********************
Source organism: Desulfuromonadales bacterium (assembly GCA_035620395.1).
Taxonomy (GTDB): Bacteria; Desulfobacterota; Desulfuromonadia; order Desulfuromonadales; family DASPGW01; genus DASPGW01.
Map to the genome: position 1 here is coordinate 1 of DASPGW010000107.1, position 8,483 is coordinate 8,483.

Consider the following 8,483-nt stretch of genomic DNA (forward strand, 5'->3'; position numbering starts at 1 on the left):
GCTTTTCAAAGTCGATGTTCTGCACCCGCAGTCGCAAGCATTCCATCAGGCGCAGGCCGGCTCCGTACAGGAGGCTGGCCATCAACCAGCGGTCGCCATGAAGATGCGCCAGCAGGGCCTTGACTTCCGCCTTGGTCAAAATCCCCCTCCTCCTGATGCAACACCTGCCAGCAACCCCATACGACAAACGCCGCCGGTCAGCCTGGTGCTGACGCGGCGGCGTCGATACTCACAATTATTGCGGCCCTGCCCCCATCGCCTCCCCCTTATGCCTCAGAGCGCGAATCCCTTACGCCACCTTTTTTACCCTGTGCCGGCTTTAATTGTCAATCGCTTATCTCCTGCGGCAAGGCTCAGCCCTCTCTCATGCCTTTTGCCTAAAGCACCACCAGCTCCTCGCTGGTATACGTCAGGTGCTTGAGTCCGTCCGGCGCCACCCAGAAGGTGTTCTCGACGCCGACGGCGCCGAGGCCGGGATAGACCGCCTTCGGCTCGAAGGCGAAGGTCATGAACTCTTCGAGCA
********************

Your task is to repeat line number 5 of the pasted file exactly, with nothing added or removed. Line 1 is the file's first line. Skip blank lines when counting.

GCTTTTCAAAGTCGATGTTCTGCACCCGCAGTCGCAAGCATTCCATCAGGCGCAGGCCGGCTCCGTACAGGAGGCTGGCCATCAACCAGCGGTCGCCATGAAGATGCGCCAGCAGGGCCTTGACTTCCGCCTTGGTCAAAATCCCCCTCCTCCTGATGCAACACCTGCCAGCAACCCCATACGACAAACGCCGCCGGTCAGCCTGGTGCTGACGCGGCGGCGTCGATACTCACAATTATTGCGGCCCTGCCCCCATCGCCTCCCCCTTATGCCTCAGAGCGCGAATCCCTTACGCCACCTTTTTTACCCTGTGCCGGCTTTAATTGTCAATCGCTTATCTCCTGCGGCAAGGCTCAGCCCTCTCTCATGCCTTTTGCCTAAAGCACCACCAGCTCCTCGCTGGTATACGTCAGGTGCTTGAGTCCGTCCGGCGCCACCCAGAAGGTGTTCTCGACGCCGACGGCGCCGAGGCCGGGATAGACCGCCTTCGGCTCGAAGGCGAAGGTCATGAACTCTTCGAGCA